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Sun Jul 23, 2017, 09:32 AM

Writing about food: Alain de Botton's "The Art of Travel"

"Large photographs of coffee cups, pastries and hamburgers hung on the walls. A waitress was refilling a drinks dispenser. I slid a damp tray along a metal runway, bought a bar of chocolate and an orange juice and sat beside the window ... . There were few other customers in the service station. A woman was idly rotating a teabag in a cup. A man and two small children were eating hamburgers. ... The lighting was unforgiving, bringing out pallor and blemishes. ... No one was talking, no one admitting to curiosity or fellow feeling. ... I remained in one corner, eating fingers of chocolate and taking occasional sips of orange juice. I felt lonely, but, for once, this was a gentle, even pleasant kind of loneliness because, rather than unfolding against a backdrop of laughter and fellowship, in which I would suffer from a contrast between my mood and the environment, it had its locus in a place where everyone was a stranger, where the difficulties of communication and the frustrated longing for love seemed to be acknowledged and brutally celebrated by the architecture and lighting. The collective loneliness brought to mind certain canvases by Edward Hopper ... .

"In 'Automat' (1927), a woman sits alone drinking a cup of coffee. ... The room seems large, brightly lit and empty. ... Something appears to have gone wrong. ... 'Automat' is a picture of sadness -- and yet it is not a sad picture. It has the power of a great melancholy piece of music. ... In roadside diners and late-night cafeterias, hotel lobbies and station cafes, we may dilute a feeling of isolation in a lonely public place and hence rediscover a distinctive sense of community. The lack of domesticity, the bright lights and anonymous furniture may come as a relief from what are often the false comforts of home. ... The figures in Hopper's art are not opponents of home per se, it is simply that ... home appears to have betrayed them, forcing them out into the night or on to the road.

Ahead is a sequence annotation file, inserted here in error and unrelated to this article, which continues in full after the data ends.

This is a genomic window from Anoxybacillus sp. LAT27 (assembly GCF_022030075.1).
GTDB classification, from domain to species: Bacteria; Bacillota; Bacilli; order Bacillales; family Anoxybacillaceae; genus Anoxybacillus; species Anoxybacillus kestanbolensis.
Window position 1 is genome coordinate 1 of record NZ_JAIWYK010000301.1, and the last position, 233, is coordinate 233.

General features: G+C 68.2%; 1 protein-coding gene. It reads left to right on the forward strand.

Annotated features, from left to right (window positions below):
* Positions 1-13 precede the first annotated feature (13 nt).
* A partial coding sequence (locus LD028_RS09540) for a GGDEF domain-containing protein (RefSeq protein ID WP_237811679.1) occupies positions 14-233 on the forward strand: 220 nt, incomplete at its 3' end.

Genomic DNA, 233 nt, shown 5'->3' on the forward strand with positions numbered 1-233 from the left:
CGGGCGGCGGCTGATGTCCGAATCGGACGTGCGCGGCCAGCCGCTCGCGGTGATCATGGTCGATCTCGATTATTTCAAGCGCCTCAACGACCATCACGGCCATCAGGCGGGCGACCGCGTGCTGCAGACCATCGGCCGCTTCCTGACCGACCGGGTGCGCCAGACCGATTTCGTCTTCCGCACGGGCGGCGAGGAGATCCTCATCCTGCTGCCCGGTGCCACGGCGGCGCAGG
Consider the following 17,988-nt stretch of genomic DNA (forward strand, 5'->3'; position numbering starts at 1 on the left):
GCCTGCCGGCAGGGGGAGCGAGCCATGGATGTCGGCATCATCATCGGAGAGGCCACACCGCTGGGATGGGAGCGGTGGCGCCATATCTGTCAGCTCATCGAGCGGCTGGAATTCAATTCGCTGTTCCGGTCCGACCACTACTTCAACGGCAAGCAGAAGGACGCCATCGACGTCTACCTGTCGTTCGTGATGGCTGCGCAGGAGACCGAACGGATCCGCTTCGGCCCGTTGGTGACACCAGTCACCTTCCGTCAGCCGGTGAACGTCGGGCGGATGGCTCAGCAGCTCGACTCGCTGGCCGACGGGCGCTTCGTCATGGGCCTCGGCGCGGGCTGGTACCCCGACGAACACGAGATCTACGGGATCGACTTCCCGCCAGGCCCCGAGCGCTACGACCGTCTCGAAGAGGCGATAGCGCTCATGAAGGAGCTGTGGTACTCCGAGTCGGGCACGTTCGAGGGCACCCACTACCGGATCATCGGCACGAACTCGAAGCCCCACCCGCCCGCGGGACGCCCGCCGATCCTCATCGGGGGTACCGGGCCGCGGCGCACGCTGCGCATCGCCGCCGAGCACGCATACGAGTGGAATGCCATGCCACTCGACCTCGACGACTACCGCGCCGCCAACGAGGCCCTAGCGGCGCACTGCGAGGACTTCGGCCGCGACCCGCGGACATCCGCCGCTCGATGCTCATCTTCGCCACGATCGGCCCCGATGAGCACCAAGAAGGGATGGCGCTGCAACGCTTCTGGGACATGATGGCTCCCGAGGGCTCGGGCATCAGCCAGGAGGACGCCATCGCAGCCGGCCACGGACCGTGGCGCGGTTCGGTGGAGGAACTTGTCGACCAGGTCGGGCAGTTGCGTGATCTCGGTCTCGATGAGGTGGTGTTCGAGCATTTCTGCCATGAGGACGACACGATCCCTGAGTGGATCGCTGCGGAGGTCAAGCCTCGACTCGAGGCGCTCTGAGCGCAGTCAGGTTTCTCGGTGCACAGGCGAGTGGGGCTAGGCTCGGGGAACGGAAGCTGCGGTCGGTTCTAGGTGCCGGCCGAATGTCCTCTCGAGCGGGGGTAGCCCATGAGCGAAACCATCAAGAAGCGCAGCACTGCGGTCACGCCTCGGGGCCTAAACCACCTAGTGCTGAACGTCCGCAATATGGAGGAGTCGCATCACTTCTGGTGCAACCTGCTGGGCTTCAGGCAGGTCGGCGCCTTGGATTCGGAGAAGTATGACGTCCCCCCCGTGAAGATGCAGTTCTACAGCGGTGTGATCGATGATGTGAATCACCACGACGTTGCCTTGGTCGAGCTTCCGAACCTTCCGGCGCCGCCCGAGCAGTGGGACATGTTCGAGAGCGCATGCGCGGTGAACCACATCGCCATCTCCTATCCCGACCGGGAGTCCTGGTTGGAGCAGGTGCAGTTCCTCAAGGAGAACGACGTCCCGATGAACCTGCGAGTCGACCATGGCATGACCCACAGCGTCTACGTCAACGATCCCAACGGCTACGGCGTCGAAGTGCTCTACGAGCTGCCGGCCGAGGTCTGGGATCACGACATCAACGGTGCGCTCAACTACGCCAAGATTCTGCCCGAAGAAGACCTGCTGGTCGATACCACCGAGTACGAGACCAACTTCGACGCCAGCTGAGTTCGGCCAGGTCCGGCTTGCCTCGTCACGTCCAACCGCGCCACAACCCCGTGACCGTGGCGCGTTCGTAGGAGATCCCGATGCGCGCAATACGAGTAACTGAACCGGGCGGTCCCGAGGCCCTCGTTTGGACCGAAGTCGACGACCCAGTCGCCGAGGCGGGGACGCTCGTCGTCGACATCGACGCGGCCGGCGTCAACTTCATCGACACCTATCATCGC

"Few seconds in life are more releasing than those in which a plane ascends into the sky. ... No one seems to think it is remarkable that somewhere above an ocean we are flying past a vast white candy-floss island ... no one stands up to announce with requisite emphasis that, out of the window, we are flying over a cloud ... . .... Food that, if sampled in a kitchen, would have been banal or even offensive, acquires a new taste and interest in the presence of the clouds (like a picnic of bread and cheese that delights us when eaten on a cliff-top above a pounding sea.) With the inflight tray, we make ourselves at home in this unhomely place: we appropriate the extraterrestrial landscape with the help of a chilled bread roll and a plastic tray of potato salad."

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